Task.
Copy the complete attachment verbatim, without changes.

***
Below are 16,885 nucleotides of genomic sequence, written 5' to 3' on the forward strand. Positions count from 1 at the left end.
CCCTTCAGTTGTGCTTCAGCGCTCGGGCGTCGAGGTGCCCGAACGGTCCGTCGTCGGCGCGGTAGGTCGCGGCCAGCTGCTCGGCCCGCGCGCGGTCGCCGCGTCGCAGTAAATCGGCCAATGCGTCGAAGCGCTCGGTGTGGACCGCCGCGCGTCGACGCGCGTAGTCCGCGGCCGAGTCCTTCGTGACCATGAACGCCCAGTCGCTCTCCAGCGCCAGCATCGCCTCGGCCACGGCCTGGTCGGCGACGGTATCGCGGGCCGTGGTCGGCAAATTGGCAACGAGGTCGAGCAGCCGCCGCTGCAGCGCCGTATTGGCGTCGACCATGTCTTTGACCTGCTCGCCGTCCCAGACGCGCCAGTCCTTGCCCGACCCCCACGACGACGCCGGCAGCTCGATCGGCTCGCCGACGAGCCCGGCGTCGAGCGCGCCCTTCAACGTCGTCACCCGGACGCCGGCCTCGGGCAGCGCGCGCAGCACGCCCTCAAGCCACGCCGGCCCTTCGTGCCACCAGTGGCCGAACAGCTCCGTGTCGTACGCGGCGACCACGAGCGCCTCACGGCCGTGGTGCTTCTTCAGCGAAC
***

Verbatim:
Below are 16,885 nucleotides of genomic sequence, written 5' to 3' on the forward strand. Positions count from 1 at the left end.
CCCTTCAGTTGTGCTTCAGCGCTCGGGCGTCGAGGTGCCCGAACGGTCCGTCGTCGGCGCGGTAGGTCGCGGCCAGCTGCTCGGCCCGCGCGCGGTCGCCGCGTCGCAGTAAATCGGCCAATGCGTCGAAGCGCTCGGTGTGGACCGCCGCGCGTCGACGCGCGTAGTCCGCGGCCGAGTCCTTCGTGACCATGAACGCCCAGTCGCTCTCCAGCGCCAGCATCGCCTCGGCCACGGCCTGGTCGGCGACGGTATCGCGGGCCGTGGTCGGCAAATTGGCAACGAGGTCGAGCAGCCGCCGCTGCAGCGCCGTATTGGCGTCGACCATGTCTTTGACCTGCTCGCCGTCCCAGACGCGCCAGTCCTTGCCCGACCCCCACGACGACGCCGGCAGCTCGATCGGCTCGCCGACGAGCCCGGCGTCGAGCGCGCCCTTCAACGTCGTCACCCGGACGCCGGCCTCGGGCAGCGCGCGCAGCACGCCCTCAAGCCACGCCGGCCCTTCGTGCCACCAGTGGCCGAACAGCTCCGTGTCGTACGCGGCGACCACGAGCGCCTCACGGCCGTGGTGCTTCTTCAGCGAAC